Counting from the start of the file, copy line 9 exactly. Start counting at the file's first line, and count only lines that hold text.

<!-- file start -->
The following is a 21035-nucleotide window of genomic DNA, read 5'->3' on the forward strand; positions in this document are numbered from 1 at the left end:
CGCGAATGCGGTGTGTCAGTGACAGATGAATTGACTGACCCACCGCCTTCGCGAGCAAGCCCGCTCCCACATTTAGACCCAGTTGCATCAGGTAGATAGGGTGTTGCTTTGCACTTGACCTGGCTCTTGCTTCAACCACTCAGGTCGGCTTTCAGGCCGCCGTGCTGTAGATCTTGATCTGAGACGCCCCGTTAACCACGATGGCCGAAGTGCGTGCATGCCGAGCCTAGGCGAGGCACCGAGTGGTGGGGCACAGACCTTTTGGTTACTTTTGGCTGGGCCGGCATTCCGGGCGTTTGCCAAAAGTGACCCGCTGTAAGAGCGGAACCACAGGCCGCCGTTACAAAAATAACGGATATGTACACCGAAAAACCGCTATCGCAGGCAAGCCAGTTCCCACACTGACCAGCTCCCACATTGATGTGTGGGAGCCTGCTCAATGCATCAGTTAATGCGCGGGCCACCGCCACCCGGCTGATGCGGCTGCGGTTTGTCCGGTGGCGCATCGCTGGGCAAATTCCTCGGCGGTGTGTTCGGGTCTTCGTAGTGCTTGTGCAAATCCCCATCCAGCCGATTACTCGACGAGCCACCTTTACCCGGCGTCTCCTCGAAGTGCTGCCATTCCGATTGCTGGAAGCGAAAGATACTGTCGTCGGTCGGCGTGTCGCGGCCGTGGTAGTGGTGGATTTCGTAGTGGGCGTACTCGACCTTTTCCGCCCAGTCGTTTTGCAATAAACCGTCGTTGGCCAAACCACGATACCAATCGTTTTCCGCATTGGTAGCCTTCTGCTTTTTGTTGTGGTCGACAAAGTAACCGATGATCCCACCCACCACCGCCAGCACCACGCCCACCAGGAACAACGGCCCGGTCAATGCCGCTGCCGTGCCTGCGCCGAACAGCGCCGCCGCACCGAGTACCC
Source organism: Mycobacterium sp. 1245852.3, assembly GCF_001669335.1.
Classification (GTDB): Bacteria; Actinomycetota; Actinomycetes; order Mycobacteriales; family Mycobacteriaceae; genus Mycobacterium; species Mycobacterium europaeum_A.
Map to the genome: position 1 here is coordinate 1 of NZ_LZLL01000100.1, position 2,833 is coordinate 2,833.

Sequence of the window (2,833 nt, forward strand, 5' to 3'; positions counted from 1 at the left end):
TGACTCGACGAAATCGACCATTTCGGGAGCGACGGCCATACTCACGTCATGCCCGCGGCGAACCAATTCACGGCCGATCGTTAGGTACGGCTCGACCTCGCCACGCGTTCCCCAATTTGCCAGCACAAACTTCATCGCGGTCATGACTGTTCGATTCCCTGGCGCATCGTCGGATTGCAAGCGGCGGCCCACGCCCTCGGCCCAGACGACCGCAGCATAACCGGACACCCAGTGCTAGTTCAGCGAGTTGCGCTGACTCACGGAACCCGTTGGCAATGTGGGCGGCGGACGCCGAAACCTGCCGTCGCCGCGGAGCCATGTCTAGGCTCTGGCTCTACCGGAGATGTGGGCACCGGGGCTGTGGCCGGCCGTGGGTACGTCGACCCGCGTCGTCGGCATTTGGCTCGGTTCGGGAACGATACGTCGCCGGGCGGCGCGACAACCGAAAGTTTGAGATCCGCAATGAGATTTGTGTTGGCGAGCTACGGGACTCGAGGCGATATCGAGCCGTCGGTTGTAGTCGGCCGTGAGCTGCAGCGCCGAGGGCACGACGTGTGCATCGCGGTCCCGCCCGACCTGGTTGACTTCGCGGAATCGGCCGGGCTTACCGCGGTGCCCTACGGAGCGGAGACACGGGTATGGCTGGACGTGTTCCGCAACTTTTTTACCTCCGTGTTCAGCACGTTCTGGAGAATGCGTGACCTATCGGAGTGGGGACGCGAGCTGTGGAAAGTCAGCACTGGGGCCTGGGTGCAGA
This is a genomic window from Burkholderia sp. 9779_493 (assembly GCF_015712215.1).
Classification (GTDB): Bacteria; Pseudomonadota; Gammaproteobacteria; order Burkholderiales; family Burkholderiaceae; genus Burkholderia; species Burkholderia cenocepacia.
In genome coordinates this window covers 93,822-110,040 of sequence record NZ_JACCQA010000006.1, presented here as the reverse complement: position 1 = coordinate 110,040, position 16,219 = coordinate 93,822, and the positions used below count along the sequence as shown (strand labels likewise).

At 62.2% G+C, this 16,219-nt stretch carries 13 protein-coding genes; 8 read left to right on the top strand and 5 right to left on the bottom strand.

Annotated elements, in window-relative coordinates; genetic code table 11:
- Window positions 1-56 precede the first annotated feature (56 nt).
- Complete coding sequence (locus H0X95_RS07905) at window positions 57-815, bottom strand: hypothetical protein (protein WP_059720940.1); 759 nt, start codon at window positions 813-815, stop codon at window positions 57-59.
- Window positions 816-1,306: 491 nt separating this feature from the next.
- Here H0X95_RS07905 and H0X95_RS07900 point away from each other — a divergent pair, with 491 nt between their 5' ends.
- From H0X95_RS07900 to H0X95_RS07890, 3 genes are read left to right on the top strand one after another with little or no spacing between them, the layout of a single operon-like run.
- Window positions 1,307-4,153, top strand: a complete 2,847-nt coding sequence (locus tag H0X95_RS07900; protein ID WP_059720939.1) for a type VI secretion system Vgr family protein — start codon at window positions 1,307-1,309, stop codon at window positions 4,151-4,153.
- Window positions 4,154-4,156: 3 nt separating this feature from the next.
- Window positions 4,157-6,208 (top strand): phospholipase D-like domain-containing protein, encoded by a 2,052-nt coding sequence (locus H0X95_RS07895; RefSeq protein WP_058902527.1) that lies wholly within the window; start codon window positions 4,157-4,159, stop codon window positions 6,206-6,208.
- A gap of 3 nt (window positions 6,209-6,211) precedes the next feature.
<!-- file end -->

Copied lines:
Classification (GTDB): Bacteria; Pseudomonadota; Gammaproteobacteria; order Burkholderiales; family Burkholderiaceae; genus Burkholderia; species Burkholderia cenocepacia.